SAN DIEGO — Deep in a canyon in Balboa Park, amid the eucalyptus trees and the cacophony of the San Diego Zoo, sit five monkeys that for six years have been at the center of a controversial case involving animal experimentation and animal rights.
A woman watches them quietly, taking notes. She clicks a stopwatch on and off. Moving from cage to cage, she watches the monkeys squat, grimace, whoop, pick at a sweet potato. A workman passes; she watches the monkeys react.
Some day, the woman will slide back the opaque panels blocking the windows between the five adjoining cages. And in a rare study of the potential for "re-socialization" of research monkeys, the so-called Silver Spring monkeys will meet for the first time.
Unusual Chapter in Case
The project, begun in October by two behaviorists at the zoo, is another unusual chapter in an extraordinary case--a case that galvanized the animal rights movement nationwide and shaped the public debate on the use of animals in research.
The case represented the first time a warrant for search and seizure was served on a research laboratory accused of cruelty to animals, and the first time federal officials withdrew a researcher's funding because of failure to comply with animal-welfare rules.
The criminal case against the Maryland-based researcher, ultimately unsuccessful, spanned three courts and nearly a year. And a civil case filed by animal rights groups seeking custody of the 17 original experimental monkeys went as high as the U.S. Supreme Court.
Sixty-nine scientific organizations joined the civil case on the side of the embattled laboratory. And 300 members of Congress appealed last year to the National Institutes of Health (NIH) to remove the monkeys from a research facility.
Currently, nine of the monkeys are being housed in Louisiana at a primate research facility at Tulane University. Five are in San Diego and three others have died over the years since 1981.
But there remains sharp disagreement over the implications of the case.
"The case frightened people in the experimentation community," said Ingrid Newkirk, national director of People for the Ethical Treatment of Animals. "It's a symbol to them of impending change and perhaps the end of a century of absolutely unfettered animal use."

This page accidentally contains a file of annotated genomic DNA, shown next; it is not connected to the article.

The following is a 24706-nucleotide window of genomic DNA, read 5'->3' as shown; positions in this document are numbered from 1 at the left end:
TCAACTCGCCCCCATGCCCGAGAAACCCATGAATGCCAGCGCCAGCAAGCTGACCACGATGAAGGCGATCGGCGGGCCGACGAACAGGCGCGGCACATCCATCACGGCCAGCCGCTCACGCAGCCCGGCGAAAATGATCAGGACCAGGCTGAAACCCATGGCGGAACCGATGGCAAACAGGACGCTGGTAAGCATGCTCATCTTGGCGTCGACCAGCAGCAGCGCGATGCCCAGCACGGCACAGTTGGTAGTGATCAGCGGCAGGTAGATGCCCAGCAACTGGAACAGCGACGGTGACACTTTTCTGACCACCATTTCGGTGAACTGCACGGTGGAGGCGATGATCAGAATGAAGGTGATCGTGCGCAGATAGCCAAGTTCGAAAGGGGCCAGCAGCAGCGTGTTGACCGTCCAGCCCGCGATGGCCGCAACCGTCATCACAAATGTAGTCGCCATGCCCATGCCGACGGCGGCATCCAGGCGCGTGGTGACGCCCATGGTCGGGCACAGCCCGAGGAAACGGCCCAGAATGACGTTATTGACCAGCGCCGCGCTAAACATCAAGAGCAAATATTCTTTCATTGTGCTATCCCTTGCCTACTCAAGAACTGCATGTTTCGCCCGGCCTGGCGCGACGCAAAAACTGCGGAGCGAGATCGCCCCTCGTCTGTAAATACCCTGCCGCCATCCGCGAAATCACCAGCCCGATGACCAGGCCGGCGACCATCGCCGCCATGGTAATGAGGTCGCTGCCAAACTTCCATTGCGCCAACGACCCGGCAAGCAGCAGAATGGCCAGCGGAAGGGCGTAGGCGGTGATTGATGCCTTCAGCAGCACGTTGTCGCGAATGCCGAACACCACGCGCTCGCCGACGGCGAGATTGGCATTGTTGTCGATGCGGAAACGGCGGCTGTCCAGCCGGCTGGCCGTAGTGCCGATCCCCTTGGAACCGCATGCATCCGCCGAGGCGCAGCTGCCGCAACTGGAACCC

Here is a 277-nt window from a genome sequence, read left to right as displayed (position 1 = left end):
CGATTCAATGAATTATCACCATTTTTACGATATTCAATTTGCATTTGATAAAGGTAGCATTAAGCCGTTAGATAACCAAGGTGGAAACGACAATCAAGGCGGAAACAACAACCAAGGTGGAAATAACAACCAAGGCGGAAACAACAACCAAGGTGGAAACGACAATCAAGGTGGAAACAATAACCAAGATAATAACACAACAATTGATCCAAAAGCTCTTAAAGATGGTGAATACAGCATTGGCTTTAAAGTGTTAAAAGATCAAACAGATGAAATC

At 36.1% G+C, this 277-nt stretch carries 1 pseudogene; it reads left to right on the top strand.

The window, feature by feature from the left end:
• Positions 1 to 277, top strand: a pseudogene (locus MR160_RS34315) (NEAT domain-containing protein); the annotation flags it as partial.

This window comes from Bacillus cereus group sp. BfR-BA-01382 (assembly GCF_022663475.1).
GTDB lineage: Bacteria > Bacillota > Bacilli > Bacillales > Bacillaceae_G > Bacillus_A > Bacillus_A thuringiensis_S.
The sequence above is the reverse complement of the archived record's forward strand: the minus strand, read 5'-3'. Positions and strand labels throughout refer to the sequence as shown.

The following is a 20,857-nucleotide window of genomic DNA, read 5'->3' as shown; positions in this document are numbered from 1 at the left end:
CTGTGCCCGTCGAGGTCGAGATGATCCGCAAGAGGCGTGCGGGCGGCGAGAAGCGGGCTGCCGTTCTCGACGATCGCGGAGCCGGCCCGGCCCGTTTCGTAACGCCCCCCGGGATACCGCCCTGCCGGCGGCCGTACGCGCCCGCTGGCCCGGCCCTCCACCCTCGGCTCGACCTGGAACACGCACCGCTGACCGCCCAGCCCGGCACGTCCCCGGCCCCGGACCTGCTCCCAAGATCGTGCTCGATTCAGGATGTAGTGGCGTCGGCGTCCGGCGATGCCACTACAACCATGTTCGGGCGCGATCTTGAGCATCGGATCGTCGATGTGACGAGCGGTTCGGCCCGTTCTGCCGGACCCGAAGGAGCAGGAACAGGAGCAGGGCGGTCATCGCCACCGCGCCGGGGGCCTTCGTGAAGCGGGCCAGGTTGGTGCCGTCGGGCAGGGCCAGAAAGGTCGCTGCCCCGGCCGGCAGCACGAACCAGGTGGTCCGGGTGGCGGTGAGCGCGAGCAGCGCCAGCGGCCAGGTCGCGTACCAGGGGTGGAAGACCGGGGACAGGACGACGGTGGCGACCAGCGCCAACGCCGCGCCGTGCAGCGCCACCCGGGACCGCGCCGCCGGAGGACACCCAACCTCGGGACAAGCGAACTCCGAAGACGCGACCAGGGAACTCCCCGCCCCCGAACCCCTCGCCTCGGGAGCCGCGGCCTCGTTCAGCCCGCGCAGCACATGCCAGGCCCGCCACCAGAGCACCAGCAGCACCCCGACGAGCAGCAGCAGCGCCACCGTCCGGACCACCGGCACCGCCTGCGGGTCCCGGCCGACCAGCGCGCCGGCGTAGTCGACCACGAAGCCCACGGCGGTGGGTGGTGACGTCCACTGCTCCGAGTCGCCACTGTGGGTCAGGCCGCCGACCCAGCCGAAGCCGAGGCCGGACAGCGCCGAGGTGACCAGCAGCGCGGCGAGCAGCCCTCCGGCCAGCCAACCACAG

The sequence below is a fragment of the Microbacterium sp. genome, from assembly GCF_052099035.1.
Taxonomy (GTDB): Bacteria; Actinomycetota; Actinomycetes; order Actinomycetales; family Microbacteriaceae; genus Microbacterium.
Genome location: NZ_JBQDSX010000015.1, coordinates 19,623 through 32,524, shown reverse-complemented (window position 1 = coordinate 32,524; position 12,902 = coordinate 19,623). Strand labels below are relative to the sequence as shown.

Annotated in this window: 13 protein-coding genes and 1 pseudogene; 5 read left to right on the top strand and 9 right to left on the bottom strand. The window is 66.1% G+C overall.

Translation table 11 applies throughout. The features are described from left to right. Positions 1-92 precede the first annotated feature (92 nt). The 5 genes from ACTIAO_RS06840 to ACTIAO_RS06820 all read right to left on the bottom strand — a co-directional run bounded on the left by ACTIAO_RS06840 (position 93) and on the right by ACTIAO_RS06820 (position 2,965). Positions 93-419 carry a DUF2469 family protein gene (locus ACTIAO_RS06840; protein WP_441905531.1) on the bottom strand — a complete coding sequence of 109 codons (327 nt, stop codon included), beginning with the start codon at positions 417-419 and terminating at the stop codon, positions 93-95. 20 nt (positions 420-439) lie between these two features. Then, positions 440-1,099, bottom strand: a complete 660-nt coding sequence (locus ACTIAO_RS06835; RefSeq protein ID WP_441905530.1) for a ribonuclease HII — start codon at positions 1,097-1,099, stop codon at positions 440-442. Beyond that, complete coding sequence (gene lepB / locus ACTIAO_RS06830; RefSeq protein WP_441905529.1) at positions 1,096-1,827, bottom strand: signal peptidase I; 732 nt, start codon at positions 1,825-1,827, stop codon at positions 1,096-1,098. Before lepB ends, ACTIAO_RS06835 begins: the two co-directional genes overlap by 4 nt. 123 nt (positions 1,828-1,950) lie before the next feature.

Stacey Beckhardt of the American Psychological Assn. said, "I think what this case has done is to, in many respects, politicize the animal research issues that primarily . . . can be dealt with better in the scientific and animal welfare arenas."
In some ways, the arrangement with the San Diego Zoo is a political compromise: It has made it possible to remove the five from a research laboratory while at the same time using them to gain information of scientific value.
"It certainly would never have been done had there been no animal rights movement," suggested Dr. Mortimer Mishkin, chief of the laboratory of neuropsychology at the National Institute of Mental Health in Washington and president of the Society for Neuroscience.
"They should have been used instead for completing the original experiment that was planned," Mishkin said in a telephone interview. "(This) is the second-best thing that can be gained from studying them."
The San Diego project presents some peculiar challenges.
In the wild, the monkeys would have lived in troops of 30 to 50 and ranged over perhaps two or three square miles. Instead, they have lived alone in individual cages for at least seven years and are assumed to have lost many of their social skills.
Researchers also say the particular species, the crab-eating macaque, is naturally aggressive and fearful of strangers. Both attributes make the task of introducing the monkeys to each other especially sensitive.
Finally, the group consists of five males, which behaviorists hope to bind into a single group. The zoo has no female crab-eating macaques and furthermore, the behaviorists suspect the introduction of a female might encourage aggressive behavior.
But no such all-male group would ever occur in the wild, the zoo's behaviorists say. Instead, the adult sex ratio in a crab-eating macaque group is usually one male to three or four females.
So the researchers intend to follow a cautious and carefully planned course.
First, they intend simply to watch the animals to evaluate their individual temperaments and abilities. That way, they hope to discern which monkeys are dominant or submissive, and the position they might take in a group hierarchy.
Later, they plan to introduce the monkeys to each other in stages, first by removing the opaque panels blocking the windows between the cages. The monkeys will be able to observe and even touch or groom each other through the steel mesh walls.
Finally, they hope to put the monkeys all together, enabling them to interact and establish a hierarchy. If they form attachments and prove capable of getting along, they will live together and eventually be moved as a group to another zoo.